Visit any contemporary art classroom and you will likely hear professors and students speaking reverently of “mark making”. For example, “Michelangelo made marks in such a way as to open a conversation about the tender love the Madonna held for her infant”.
This reminds me of my years as an art director at AT&T and Bell Labs. As the company began to get management-heavy – there were a lot of up-and-comers who had either nothing to do, or no idea what to do. So they created a kind of corporate language I referred to as “Do-Speak”. Do-Speak is the verbal equivalent of walking around with a clipboard and a look on your face as though you are on a mission of the utmost importance. “Well Todd, the functional doability of the marginal processification when run through our quantification algorithms yields a result that appears positive but not overly so.” Translation. “I think I can do that, Todd.”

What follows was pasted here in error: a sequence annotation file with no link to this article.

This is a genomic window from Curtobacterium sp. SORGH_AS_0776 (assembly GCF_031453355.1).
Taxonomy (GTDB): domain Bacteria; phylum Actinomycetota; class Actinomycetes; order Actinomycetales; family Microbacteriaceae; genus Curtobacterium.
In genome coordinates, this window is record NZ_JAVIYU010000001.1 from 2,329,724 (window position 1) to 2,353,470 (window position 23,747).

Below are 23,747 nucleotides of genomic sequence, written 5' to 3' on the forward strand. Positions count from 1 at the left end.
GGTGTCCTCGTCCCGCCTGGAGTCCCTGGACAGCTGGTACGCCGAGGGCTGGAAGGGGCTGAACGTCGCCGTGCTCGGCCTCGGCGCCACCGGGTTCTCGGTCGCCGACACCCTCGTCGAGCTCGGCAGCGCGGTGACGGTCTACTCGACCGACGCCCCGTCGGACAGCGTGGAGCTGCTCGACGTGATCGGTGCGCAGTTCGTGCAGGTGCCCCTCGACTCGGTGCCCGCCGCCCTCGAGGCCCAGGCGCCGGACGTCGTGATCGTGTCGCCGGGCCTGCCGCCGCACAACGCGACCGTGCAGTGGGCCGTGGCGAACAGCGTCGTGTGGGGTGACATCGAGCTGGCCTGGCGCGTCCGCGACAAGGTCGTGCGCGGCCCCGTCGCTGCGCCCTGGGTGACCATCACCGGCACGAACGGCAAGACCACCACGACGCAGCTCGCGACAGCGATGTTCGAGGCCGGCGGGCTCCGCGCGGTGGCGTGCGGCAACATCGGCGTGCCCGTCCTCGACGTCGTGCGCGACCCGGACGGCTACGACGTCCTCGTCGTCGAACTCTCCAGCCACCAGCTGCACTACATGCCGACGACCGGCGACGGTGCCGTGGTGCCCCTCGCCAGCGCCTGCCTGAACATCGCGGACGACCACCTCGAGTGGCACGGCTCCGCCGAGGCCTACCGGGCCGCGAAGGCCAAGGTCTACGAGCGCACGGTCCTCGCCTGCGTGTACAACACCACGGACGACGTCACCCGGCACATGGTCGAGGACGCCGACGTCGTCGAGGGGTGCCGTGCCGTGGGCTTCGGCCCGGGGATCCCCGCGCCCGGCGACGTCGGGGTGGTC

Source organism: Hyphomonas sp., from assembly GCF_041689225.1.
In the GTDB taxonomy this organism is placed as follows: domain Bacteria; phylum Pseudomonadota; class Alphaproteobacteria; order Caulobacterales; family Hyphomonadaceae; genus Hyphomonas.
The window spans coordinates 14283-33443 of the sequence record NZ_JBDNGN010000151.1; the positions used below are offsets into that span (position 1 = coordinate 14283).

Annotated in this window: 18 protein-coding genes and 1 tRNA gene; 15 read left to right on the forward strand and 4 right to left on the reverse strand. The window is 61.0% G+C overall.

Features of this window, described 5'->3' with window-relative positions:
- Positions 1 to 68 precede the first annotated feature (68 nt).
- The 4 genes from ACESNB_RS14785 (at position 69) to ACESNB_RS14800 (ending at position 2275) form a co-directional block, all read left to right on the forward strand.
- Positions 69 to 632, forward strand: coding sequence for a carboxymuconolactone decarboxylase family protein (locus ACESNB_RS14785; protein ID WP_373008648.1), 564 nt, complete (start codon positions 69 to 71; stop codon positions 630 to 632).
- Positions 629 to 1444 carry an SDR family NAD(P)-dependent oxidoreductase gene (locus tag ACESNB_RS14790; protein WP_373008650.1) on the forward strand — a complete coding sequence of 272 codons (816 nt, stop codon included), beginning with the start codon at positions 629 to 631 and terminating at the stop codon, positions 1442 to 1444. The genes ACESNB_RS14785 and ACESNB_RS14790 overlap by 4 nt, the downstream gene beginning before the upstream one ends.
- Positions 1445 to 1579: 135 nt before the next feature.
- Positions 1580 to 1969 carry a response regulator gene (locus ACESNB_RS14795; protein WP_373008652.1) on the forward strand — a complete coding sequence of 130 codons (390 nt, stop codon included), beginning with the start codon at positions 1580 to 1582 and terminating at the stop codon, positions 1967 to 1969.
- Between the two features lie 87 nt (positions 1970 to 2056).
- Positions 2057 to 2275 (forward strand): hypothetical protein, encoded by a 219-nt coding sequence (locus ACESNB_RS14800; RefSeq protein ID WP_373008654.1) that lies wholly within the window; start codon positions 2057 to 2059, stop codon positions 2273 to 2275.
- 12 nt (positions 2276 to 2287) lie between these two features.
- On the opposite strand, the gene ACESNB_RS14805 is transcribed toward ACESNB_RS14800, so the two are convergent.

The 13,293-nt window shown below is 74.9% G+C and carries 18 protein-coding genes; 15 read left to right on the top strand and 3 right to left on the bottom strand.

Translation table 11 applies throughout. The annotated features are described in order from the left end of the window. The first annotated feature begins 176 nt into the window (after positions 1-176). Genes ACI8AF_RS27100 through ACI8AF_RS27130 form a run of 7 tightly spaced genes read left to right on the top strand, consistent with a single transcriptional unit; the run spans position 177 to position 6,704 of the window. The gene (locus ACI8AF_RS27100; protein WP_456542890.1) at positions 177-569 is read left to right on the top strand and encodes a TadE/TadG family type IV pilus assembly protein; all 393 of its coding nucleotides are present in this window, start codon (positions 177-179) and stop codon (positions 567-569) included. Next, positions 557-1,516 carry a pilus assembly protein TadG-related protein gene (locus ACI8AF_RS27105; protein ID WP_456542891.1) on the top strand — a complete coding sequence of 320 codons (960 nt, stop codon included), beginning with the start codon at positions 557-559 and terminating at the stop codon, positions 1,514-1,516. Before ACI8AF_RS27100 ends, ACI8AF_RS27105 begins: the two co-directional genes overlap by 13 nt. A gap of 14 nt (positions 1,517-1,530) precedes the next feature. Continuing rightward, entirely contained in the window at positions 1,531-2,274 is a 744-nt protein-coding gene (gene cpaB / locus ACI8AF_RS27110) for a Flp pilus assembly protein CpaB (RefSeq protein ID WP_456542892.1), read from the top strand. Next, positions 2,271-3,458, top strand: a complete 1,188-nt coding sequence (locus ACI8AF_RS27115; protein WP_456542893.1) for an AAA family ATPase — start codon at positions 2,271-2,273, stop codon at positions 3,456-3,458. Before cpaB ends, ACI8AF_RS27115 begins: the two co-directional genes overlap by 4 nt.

And thus professors speak of mark making this and mark making that. They are unable to speak of “drawing”. They have either not been trained to draw well or have not had the personal initiative to learn to draw well and consequently they ‘ve no idea how to speak about drawing.
When you pause to think about it for a moment – isn’t mark making what babies do? Mark making as an act, necessarily precedes drawing. You have to learn what you can do with a pencil before you can use it effectively. Mark making is the baby steps that precede walking. So the proper venue for talk of mark making is pre-school, not the university. At the university level, such talk is nothing more than “Do-Speak” from those who can’t do – at $20K per semester.